With Maine set to broadly expand access to abortion, pro-life advocates in that state are taking "a moment to regroup," said an official from the Diocese of Portland.
Maine's Democratic Gov. Janet Mills is expected to sign bill LD 1619, which allows for surgical abortions after viability -- generally considered around 24 weeks of pregnancy -- if deemed "necessary in the professional judgment of a (licensed) physician."
The measure was amended to reduce criminal penalties for performing an abortion without being medically licensed to a Class E crime. The original version of the bill would have eliminated criminal penalties entirely. Class E is the lowest level of criminal offense in Maine. Persons convicted of Class E crimes face up to six months in jail and up to a $1000 fine.
Under Maine's existing abortion law, the offense would be considered a Class C crime, with a conviction leading to three to five years of prison time and up to a $5,000 fine.
The law already allows not just licensed physicians, but also physician assistants and advance practice registered nurses to carry out abortions.
The measure, which will make the state one of the least restrictive on abortion, is "terribly (disappointing) not only for the state of Maine, but for women and children," Suzanne Lafreniere, director of the Diocese of Portland's office of public policy, told OSV News. "The abortion lobby here got what they wanted, which is abortion on demand, for any reason, at any time."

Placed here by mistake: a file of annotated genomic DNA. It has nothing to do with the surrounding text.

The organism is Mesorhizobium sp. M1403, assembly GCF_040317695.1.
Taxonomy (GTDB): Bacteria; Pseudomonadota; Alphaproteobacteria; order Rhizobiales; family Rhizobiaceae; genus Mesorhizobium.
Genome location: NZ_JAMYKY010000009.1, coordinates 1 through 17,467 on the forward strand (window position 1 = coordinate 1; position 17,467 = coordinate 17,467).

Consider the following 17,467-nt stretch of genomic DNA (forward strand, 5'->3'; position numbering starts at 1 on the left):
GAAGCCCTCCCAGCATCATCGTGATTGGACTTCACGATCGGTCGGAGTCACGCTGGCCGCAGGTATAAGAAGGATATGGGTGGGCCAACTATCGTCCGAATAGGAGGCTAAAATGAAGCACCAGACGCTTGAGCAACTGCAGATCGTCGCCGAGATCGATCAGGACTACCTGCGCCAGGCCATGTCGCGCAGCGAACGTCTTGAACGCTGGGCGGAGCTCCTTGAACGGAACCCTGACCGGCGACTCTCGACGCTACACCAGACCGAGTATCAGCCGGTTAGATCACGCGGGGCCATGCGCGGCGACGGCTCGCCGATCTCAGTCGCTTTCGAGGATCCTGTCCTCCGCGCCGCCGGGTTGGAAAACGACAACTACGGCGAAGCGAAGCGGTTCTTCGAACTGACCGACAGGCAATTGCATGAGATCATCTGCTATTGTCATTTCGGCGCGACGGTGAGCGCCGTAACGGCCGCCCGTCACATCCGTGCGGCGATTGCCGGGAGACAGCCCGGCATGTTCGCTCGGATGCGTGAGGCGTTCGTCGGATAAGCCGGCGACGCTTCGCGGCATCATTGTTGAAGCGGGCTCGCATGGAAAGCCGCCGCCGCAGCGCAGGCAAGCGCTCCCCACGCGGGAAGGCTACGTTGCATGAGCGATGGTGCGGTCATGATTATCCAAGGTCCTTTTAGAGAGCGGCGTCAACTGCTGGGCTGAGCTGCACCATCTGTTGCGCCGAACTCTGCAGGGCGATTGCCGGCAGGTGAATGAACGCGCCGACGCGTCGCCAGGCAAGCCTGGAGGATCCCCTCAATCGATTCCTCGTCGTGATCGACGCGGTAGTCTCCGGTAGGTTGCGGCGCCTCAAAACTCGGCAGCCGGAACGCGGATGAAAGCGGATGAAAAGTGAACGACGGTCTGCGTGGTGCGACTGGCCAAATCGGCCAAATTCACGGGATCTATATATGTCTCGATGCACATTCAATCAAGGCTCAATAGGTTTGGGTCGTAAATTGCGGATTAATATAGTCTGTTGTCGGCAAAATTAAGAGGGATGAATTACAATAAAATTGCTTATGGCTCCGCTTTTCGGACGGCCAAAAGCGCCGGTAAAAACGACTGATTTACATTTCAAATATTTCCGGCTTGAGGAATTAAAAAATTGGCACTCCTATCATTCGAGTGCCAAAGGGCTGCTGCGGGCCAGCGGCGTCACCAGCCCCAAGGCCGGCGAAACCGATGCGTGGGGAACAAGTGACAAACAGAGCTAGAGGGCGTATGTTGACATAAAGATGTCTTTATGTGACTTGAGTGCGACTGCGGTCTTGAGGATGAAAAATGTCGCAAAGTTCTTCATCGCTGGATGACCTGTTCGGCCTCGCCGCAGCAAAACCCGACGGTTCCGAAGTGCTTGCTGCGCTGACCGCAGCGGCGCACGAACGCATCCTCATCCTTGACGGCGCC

Lafreniere said the legislation "pits the mother against the child," with abortion ultimately "an uncompassionate response to a difficult situation."
At the same time, she commended the efforts of pro-life advocates in what she called a "David and Goliath" battle that narrowed the vote.
"I'm incredibly grateful for the legislators who worked hard to fight against the bill, in particular the pro-life Democrats in the (state) House who stood firm against incredible pressure," said Lafreniere.
She was also thankful for the "amazing Catholics ... and other Christians" who came to Maine's capitol "day after day" and dedicated "very late nights" to countering the bill.
Lafreniere said she remains hopeful pro-life efforts will prevail in Maine despite the expansion of abortion access.
"I know God's going to do something important and wonderful in the wreckage of this," she said.